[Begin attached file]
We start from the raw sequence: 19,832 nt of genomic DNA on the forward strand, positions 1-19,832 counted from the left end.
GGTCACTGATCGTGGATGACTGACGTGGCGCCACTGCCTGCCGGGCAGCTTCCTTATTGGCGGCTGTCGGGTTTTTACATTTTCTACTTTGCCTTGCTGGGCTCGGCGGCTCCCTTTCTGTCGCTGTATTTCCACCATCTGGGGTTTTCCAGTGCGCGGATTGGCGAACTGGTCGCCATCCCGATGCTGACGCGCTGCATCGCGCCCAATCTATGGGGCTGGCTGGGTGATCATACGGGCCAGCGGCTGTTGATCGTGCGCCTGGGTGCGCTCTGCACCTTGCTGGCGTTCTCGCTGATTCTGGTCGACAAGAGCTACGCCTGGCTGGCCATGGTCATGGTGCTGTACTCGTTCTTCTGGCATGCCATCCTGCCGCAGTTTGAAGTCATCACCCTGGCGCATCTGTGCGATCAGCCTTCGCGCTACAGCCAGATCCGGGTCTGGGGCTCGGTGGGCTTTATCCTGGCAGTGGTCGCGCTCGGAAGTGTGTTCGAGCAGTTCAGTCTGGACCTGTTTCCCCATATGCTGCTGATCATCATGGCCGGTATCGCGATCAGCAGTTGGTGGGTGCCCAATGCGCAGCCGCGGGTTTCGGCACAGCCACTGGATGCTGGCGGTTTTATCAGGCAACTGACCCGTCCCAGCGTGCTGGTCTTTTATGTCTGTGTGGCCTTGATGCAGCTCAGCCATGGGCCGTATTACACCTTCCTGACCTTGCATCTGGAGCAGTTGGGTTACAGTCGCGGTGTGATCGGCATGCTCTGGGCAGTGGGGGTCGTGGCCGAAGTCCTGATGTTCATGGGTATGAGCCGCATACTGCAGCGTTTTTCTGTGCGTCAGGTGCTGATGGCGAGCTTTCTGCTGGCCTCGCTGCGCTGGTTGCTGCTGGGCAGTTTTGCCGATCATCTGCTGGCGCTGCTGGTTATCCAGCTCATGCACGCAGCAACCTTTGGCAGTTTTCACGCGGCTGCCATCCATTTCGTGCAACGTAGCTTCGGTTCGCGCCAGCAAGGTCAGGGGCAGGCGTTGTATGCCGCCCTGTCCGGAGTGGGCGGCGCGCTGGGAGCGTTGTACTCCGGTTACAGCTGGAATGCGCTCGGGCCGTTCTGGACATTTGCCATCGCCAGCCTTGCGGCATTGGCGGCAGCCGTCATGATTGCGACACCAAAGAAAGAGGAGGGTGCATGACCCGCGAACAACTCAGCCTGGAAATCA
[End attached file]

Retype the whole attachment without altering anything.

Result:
We start from the raw sequence: 19,832 nt of genomic DNA on the forward strand, positions 1-19,832 counted from the left end.
GGTCACTGATCGTGGATGACTGACGTGGCGCCACTGCCTGCCGGGCAGCTTCCTTATTGGCGGCTGTCGGGTTTTTACATTTTCTACTTTGCCTTGCTGGGCTCGGCGGCTCCCTTTCTGTCGCTGTATTTCCACCATCTGGGGTTTTCCAGTGCGCGGATTGGCGAACTGGTCGCCATCCCGATGCTGACGCGCTGCATCGCGCCCAATCTATGGGGCTGGCTGGGTGATCATACGGGCCAGCGGCTGTTGATCGTGCGCCTGGGTGCGCTCTGCACCTTGCTGGCGTTCTCGCTGATTCTGGTCGACAAGAGCTACGCCTGGCTGGCCATGGTCATGGTGCTGTACTCGTTCTTCTGGCATGCCATCCTGCCGCAGTTTGAAGTCATCACCCTGGCGCATCTGTGCGATCAGCCTTCGCGCTACAGCCAGATCCGGGTCTGGGGCTCGGTGGGCTTTATCCTGGCAGTGGTCGCGCTCGGAAGTGTGTTCGAGCAGTTCAGTCTGGACCTGTTTCCCCATATGCTGCTGATCATCATGGCCGGTATCGCGATCAGCAGTTGGTGGGTGCCCAATGCGCAGCCGCGGGTTTCGGCACAGCCACTGGATGCTGGCGGTTTTATCAGGCAACTGACCCGTCCCAGCGTGCTGGTCTTTTATGTCTGTGTGGCCTTGATGCAGCTCAGCCATGGGCCGTATTACACCTTCCTGACCTTGCATCTGGAGCAGTTGGGTTACAGTCGCGGTGTGATCGGCATGCTCTGGGCAGTGGGGGTCGTGGCCGAAGTCCTGATGTTCATGGGTATGAGCCGCATACTGCAGCGTTTTTCTGTGCGTCAGGTGCTGATGGCGAGCTTTCTGCTGGCCTCGCTGCGCTGGTTGCTGCTGGGCAGTTTTGCCGATCATCTGCTGGCGCTGCTGGTTATCCAGCTCATGCACGCAGCAACCTTTGGCAGTTTTCACGCGGCTGCCATCCATTTCGTGCAACGTAGCTTCGGTTCGCGCCAGCAAGGTCAGGGGCAGGCGTTGTATGCCGCCCTGTCCGGAGTGGGCGGCGCGCTGGGAGCGTTGTACTCCGGTTACAGCTGGAATGCGCTCGGGCCGTTCTGGACATTTGCCATCGCCAGCCTTGCGGCATTGGCGGCAGCCGTCATGATTGCGACACCAAAGAAAGAGGAGGGTGCATGACCCGCGAACAACTCAGCCTGGAAATCA